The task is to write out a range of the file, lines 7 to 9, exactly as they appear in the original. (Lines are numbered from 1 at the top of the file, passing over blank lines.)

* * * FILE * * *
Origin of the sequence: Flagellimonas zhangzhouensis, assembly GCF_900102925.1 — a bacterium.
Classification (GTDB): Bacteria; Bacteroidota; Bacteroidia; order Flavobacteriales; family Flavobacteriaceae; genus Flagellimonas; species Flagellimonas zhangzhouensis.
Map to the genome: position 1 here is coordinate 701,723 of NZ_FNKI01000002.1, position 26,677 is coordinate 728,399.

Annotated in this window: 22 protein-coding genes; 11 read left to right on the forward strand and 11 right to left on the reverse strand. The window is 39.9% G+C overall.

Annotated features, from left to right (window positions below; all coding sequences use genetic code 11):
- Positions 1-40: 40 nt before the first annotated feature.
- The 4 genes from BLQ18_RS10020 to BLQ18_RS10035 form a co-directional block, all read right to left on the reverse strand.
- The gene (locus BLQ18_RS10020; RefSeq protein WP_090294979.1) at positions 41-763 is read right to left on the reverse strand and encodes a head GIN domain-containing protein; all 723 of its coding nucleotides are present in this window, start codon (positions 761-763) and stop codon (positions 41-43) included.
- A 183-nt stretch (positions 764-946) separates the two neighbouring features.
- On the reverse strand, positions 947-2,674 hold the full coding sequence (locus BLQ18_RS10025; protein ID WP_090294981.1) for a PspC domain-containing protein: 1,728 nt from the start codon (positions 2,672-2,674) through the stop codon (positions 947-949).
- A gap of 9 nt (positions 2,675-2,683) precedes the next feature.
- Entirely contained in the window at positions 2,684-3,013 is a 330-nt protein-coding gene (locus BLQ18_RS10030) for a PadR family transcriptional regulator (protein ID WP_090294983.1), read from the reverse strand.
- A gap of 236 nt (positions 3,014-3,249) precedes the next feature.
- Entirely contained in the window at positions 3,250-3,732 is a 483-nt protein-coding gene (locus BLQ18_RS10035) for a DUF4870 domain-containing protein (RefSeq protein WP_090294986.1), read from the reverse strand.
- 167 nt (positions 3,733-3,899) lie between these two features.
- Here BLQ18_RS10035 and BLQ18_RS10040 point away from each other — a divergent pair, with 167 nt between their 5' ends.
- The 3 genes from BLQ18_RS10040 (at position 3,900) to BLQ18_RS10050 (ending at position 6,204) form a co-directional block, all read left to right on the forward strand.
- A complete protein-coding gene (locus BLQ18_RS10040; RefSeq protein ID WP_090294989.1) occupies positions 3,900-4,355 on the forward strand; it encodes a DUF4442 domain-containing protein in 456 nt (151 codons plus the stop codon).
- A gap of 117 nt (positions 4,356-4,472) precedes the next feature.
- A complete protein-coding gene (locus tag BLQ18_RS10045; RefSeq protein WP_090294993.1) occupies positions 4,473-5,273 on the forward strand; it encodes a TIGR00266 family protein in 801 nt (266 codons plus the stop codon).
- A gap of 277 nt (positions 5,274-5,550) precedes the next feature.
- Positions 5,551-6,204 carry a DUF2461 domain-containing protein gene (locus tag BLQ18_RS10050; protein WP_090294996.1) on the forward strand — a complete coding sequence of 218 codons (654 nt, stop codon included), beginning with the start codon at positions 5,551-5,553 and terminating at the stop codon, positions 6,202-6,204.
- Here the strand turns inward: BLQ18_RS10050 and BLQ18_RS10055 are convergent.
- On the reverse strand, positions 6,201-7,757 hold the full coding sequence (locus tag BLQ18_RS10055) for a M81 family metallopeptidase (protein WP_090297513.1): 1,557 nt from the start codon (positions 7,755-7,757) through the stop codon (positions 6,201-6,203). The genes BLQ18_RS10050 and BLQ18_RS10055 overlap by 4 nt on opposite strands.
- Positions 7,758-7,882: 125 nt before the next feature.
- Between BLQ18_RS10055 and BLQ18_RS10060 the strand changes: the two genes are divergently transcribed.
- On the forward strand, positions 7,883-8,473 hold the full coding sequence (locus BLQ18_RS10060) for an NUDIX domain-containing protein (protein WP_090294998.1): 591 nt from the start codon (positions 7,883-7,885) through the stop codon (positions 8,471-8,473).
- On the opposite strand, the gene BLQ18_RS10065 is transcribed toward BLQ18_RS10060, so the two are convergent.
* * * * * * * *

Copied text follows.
- The 4 genes from BLQ18_RS10020 to BLQ18_RS10035 form a co-directional block, all read right to left on the reverse strand.
- The gene (locus BLQ18_RS10020; RefSeq protein WP_090294979.1) at positions 41-763 is read right to left on the reverse strand and encodes a head GIN domain-containing protein; all 723 of its coding nucleotides are present in this window, start codon (positions 761-763) and stop codon (positions 41-43) included.
- A 183-nt stretch (positions 764-946) separates the two neighbouring features.